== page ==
Framing The Debt Limit Debate

Nation's debt clock in New York City
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Nation's debt clock in New York City

In May, Congress will begin debate on our nation’s debt limit. The debt limit is an alarm bell built into our nation’s laws, which forces members of Congress to confront out-of-control spending when our debt reaches a certain level. Five times in the last four years, we have ignored this alarm bell. This time must be different.

It would irresponsible and reckless for them to even consider raising the limit without also enacting spending cuts and reform. The nation’s credit worthiness is directly tied to our fiscal stewardship, not our desire to borrow. America would send a strong signal to global financial markets by taking prudent steps to address our out-of-control spending habits, not by blindly giving ourselves another blank check.


Today’s national debt—the public debt that government has accumulated to finance its out-of-control spending—is approximately $14.3 trillion. To put that into perspective, the government’s annual budget for 2011, which is in itself bloated, is roughly $3.7 trillion. And to put the future health of our economy in perspective, President Obama proposed in his 2012 Budget proposal that we add $9 trillion to that debt over the next ten years.

Our government borrows nearly 40 cents on every dollar it spends. And the more we borrow, the higher these projections go. In other words, our national debt isn’t a problem…it’s a crisis.

Many in Washington claim we should, once again, ignore the debt limit alarm bell. They say coupling a debt limit increase with spending cuts and reforms puts the full faith and credit of the United States at risk. This is nonsense.

As Heritage economist J.D. Foster, Ph.D., noted in January: “Refusing to raise the debt limit would not, in and of itself, cause the United States to default on its public debt. Both immediately and long after it reaches the debt limit, the government would have far more than enough revenue coming in that the Secretary of the Treasury could use to pay interest on the debt. Nor would preserving the current debt limit put at risk the full faith and credit of the United States government, as the President’s chief economic adviser has claimed. The government would continue to pay net interest as it comes due.”

It is critical conservatives do not give in to the scare tactics of the left. They have one goal in mind: Distracting us from our nation’s fiscal crisis through fear and intimidation.

Over the past month, Washington began debating this fiscal crisis. First we had the debate on finishing up the 2011 budget, since the last Congress was so irresponsible with your money; they didn’t even bother to pass a budget for the first time in modern history. We also debated competing budget proposals and “frameworks.”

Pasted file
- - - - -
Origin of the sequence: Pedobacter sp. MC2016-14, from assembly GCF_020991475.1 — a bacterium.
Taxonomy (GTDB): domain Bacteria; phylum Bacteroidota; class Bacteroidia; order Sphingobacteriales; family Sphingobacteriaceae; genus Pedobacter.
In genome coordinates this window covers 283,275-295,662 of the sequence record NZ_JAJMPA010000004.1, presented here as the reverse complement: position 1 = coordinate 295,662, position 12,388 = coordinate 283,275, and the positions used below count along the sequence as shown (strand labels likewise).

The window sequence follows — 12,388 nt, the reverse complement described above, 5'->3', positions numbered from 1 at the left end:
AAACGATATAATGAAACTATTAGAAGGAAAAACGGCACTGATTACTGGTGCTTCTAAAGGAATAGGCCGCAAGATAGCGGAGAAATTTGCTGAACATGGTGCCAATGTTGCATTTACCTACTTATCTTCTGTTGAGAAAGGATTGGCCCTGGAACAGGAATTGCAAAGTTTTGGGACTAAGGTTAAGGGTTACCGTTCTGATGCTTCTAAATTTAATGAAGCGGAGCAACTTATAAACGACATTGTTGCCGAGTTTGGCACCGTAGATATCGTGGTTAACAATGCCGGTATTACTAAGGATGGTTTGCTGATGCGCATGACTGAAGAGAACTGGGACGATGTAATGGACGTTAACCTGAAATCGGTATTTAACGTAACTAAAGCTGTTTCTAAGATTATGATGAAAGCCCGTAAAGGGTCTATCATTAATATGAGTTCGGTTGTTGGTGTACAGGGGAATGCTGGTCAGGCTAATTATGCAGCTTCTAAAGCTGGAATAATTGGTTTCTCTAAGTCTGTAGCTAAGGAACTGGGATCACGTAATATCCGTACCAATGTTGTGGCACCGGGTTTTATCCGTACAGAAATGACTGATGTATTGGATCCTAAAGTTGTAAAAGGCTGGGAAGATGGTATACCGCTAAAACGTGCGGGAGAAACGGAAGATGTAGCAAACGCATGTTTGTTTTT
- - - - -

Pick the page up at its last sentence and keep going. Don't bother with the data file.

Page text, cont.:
House Budget Chairman Paul Ryan’s (R-Wi.) proposal to reform our tax and entitlement system and get America moving on the right path to eliminating our debt passed largely along party lines on Friday (235-193). Earlier in the week, desperate to have a voice in the conversation he had continually ignored, President Obama offered a “framework,” to modify his earlier failed budget proposal, that “set goals” to reduce the debt by $4 trillion over ten years, mostly through hefty tax hikes on investors and job creators.

Similar to the budget debates, the discussion over the debt limit has been rife with hyperbole, false choices and irresponsible conjecture. It started when White House economic adviser Austan Goolsbee said we would risk damaging the “full faith and credit of the United States” by not blindly raising the ceiling. Treasury Secretary Timothy Geithner warned Congress in January that we would need to act as soon as March 31 to avert a global crisis. That date came and went, as we predicted. Yesterday morning, on Meet the Press, Geithner continued intimidating Congress calling any delays “catastrophic.”

President Obama told the AP last week that failure to raise the debt ceiling “could plunge the world economy back into a recession.” This hysteria is simply not grounded in reality. The world economy will be in much worse shape if America continues to dishonestly approach its fiscal future.

Congress has time to do the right thing. Members should promptly have a full discussion of the level of debt they want to set and begin immediate, substantial spending cuts to demonstrate the seriousness with which they take the nation’s fiscal problems. These should be followed by additional changes such as hard spending caps and entitlement reforms that would return the nation to fiscal sanity and keep it there.

President Obama himself voted against raising the debt ceiling in 2006 saying: “The fact that we are here today to debate raising America’s debt limit is a sign of leadership failure…Washington is shifting the burden of bad choices today onto the backs of our children and grandchildren. America has a debt problem and a failure of leadership. Americans deserve better.” First, the White House said he did so because he knew his vote wouldn’t count. Courageous. Now, Obama conveniently says that vote was simply a mistake.

Whether he believed it or not, or was merely taking political cheap shots, Obama’s rhetoric was closer to reality in 2006. We are shifting “the burden of bad choices onto the backs of our children and grandchildren,” and the time to stop doing so is now. The upcoming debt limit vote isn’t just a convenient opportunity, but a national obligation.


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